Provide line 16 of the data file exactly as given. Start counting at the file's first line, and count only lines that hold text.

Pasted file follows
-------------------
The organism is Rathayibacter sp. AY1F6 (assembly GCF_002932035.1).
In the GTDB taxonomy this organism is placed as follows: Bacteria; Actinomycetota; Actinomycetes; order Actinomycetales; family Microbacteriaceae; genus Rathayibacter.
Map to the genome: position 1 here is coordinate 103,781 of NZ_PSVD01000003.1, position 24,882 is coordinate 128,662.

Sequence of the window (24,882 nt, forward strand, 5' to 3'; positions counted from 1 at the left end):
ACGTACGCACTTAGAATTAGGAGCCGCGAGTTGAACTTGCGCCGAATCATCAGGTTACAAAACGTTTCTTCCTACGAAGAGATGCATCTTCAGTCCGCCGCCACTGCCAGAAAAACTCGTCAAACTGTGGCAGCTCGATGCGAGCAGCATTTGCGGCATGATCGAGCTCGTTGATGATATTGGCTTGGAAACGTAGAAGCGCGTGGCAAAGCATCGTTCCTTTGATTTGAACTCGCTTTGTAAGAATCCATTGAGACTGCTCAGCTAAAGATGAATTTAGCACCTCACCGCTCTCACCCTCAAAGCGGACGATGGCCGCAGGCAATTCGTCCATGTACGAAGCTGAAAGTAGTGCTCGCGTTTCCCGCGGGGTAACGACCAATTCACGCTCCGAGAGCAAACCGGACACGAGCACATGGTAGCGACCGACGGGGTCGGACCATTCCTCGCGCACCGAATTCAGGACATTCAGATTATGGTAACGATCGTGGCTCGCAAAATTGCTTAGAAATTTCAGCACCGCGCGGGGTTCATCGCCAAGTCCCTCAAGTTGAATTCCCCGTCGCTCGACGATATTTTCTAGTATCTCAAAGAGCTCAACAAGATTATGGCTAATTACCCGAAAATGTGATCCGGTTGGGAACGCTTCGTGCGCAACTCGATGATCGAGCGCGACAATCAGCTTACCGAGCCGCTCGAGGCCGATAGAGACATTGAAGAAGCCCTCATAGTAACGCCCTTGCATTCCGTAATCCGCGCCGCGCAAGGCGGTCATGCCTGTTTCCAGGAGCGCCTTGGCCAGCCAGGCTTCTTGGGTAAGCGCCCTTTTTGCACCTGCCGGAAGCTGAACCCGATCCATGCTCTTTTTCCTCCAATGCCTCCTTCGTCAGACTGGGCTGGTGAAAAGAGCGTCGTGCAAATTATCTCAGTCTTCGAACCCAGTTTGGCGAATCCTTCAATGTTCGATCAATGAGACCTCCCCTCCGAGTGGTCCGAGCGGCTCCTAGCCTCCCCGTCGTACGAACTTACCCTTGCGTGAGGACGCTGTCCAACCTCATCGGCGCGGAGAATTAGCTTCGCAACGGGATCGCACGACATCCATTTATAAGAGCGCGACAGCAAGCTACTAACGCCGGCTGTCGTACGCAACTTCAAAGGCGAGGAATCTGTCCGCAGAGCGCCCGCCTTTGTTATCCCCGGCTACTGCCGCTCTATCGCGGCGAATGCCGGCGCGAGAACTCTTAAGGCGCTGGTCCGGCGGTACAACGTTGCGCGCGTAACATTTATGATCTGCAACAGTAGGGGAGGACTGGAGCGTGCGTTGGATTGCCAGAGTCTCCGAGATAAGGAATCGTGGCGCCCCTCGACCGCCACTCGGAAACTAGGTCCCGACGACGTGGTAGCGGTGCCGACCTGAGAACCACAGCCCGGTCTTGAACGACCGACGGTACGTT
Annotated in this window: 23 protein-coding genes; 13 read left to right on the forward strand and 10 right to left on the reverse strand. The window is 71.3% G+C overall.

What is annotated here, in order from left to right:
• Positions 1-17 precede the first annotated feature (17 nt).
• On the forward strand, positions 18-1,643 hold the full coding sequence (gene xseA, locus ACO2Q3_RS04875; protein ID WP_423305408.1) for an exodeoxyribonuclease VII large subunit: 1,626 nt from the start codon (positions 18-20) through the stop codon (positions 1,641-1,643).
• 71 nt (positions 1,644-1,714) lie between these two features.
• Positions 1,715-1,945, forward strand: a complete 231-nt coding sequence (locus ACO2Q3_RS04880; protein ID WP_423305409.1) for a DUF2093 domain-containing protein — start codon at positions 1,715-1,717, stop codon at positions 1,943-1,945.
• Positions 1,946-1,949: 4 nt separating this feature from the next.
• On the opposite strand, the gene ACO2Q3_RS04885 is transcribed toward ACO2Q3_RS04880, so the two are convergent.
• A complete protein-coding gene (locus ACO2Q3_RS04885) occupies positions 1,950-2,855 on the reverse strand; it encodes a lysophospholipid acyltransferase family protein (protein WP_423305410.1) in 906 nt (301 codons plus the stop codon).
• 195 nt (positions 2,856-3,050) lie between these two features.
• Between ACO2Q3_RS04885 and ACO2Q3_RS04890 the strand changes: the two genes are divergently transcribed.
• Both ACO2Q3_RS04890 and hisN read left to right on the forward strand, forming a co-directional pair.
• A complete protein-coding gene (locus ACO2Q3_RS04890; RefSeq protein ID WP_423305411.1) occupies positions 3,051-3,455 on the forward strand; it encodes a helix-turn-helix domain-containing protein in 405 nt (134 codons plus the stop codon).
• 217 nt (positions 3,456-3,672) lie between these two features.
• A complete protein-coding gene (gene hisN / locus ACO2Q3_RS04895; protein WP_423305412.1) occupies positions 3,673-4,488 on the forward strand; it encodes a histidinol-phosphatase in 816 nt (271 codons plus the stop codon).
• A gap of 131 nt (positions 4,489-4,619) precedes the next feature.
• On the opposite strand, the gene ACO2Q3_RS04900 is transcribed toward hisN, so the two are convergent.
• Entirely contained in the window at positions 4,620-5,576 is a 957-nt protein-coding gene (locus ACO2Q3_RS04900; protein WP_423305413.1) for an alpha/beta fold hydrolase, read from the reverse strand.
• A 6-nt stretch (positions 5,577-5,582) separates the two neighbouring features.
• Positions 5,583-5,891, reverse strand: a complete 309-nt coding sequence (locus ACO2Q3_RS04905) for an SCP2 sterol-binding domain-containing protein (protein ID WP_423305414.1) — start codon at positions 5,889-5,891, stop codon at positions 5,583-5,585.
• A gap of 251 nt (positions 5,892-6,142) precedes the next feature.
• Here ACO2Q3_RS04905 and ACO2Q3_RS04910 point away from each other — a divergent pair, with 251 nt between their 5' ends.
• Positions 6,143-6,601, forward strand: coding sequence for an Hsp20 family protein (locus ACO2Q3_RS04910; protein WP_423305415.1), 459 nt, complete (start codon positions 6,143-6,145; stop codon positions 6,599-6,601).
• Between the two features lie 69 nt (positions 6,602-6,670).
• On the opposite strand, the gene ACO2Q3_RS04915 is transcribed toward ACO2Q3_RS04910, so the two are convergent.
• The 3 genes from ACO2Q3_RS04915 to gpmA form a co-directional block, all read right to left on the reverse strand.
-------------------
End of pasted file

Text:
• Between ACO2Q3_RS04885 and ACO2Q3_RS04890 the strand changes: the two genes are divergently transcribed.